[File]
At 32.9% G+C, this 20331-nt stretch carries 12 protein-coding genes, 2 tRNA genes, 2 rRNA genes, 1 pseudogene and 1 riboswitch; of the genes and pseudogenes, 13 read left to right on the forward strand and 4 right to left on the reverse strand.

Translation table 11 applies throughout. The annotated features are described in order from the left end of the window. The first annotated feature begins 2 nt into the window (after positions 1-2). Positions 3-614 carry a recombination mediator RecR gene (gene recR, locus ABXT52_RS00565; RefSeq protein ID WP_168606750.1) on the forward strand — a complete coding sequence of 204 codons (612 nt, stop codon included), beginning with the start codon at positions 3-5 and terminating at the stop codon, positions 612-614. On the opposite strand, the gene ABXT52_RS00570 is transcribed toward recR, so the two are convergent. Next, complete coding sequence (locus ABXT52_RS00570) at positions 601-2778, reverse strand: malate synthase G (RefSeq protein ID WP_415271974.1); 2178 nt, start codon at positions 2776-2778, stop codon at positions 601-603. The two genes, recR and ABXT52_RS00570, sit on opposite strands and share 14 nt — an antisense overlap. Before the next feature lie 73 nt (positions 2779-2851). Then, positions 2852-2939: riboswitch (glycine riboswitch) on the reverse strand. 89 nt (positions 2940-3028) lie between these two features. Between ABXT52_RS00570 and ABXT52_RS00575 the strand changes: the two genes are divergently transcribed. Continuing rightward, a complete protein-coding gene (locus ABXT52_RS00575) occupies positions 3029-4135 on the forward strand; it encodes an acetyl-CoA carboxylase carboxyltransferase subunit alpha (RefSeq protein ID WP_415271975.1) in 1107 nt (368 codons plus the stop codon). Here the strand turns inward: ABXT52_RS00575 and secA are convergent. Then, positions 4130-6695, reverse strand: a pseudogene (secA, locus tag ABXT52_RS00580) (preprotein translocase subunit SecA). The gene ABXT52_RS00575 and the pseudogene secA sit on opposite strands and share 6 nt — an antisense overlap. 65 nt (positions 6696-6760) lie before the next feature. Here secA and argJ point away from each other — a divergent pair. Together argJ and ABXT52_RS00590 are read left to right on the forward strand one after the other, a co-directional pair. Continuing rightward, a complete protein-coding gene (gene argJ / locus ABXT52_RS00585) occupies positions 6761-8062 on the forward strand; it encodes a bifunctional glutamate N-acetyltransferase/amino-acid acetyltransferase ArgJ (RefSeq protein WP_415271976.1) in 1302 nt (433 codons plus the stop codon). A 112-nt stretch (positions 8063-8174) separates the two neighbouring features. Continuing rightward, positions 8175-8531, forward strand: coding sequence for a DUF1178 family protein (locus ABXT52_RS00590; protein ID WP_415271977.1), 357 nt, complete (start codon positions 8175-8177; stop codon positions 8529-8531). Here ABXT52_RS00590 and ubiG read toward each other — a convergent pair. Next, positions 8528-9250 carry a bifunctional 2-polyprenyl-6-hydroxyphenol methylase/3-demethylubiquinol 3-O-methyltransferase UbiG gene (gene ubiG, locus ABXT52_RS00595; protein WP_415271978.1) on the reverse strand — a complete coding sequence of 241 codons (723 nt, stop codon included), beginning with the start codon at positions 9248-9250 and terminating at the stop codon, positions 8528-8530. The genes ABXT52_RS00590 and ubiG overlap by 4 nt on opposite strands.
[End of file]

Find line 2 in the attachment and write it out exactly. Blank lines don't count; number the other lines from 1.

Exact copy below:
Translation table 11 applies throughout. The annotated features are described in order from the left end of the window. The first annotated feature begins 2 nt into the window (after positions 1-2). Positions 3-614 carry a recombination mediator RecR gene (gene recR, locus ABXT52_RS00565; RefSeq protein ID WP_168606750.1) on the forward strand — a complete coding sequence of 204 codons (612 nt, stop codon included), beginning with the start codon at positions 3-5 and terminating at the stop codon, positions 612-614. On the opposite strand, the gene ABXT52_RS00570 is transcribed toward recR, so the two are convergent. Next, complete coding sequence (locus ABXT52_RS00570) at positions 601-2778, reverse strand: malate synthase G (RefSeq protein ID WP_415271974.1); 2178 nt, start codon at positions 2776-2778, stop codon at positions 601-603. The two genes, recR and ABXT52_RS00570, sit on opposite strands and share 14 nt — an antisense overlap. Before the next feature lie 73 nt (positions 2779-2851). Then, positions 2852-2939: riboswitch (glycine riboswitch) on the reverse strand. 89 nt (positions 2940-3028) lie between these two features. Between ABXT52_RS00570 and ABXT52_RS00575 the strand changes: the two genes are divergently transcribed. Continuing rightward, a complete protein-coding gene (locus ABXT52_RS00575) occupies positions 3029-4135 on the forward strand; it encodes an acetyl-CoA carboxylase carboxyltransferase subunit alpha (RefSeq protein ID WP_415271975.1) in 1107 nt (368 codons plus the stop codon). Here the strand turns inward: ABXT52_RS00575 and secA are convergent. Then, positions 4130-6695, reverse strand: a pseudogene (secA, locus tag ABXT52_RS00580) (preprotein translocase subunit SecA). The gene ABXT52_RS00575 and the pseudogene secA sit on opposite strands and share 6 nt — an antisense overlap. 65 nt (positions 6696-6760) lie before the next feature. Here secA and argJ point away from each other — a divergent pair. Together argJ and ABXT52_RS00590 are read left to right on the forward strand one after the other, a co-directional pair. Continuing rightward, a complete protein-coding gene (gene argJ / locus ABXT52_RS00585) occupies positions 6761-8062 on the forward strand; it encodes a bifunctional glutamate N-acetyltransferase/amino-acid acetyltransferase ArgJ (RefSeq protein WP_415271976.1) in 1302 nt (433 codons plus the stop codon). A 112-nt stretch (positions 8063-8174) separates the two neighbouring features. Continuing rightward, positions 8175-8531, forward strand: coding sequence for a DUF1178 family protein (locus ABXT52_RS00590; protein ID WP_415271977.1), 357 nt, complete (start codon positions 8175-8177; stop codon positions 8529-8531). Here ABXT52_RS00590 and ubiG read toward each other — a convergent pair. Next, positions 8528-9250 carry a bifunctional 2-polyprenyl-6-hydroxyphenol methylase/3-demethylubiquinol 3-O-methyltransferase UbiG gene (gene ubiG, locus ABXT52_RS00595; protein WP_415271978.1) on the reverse strand — a complete coding sequence of 241 codons (723 nt, stop codon included), beginning with the start codon at positions 9248-9250 and terminating at the stop codon, positions 8528-8530. The genes ABXT52_RS00590 and ubiG overlap by 4 nt on opposite strands.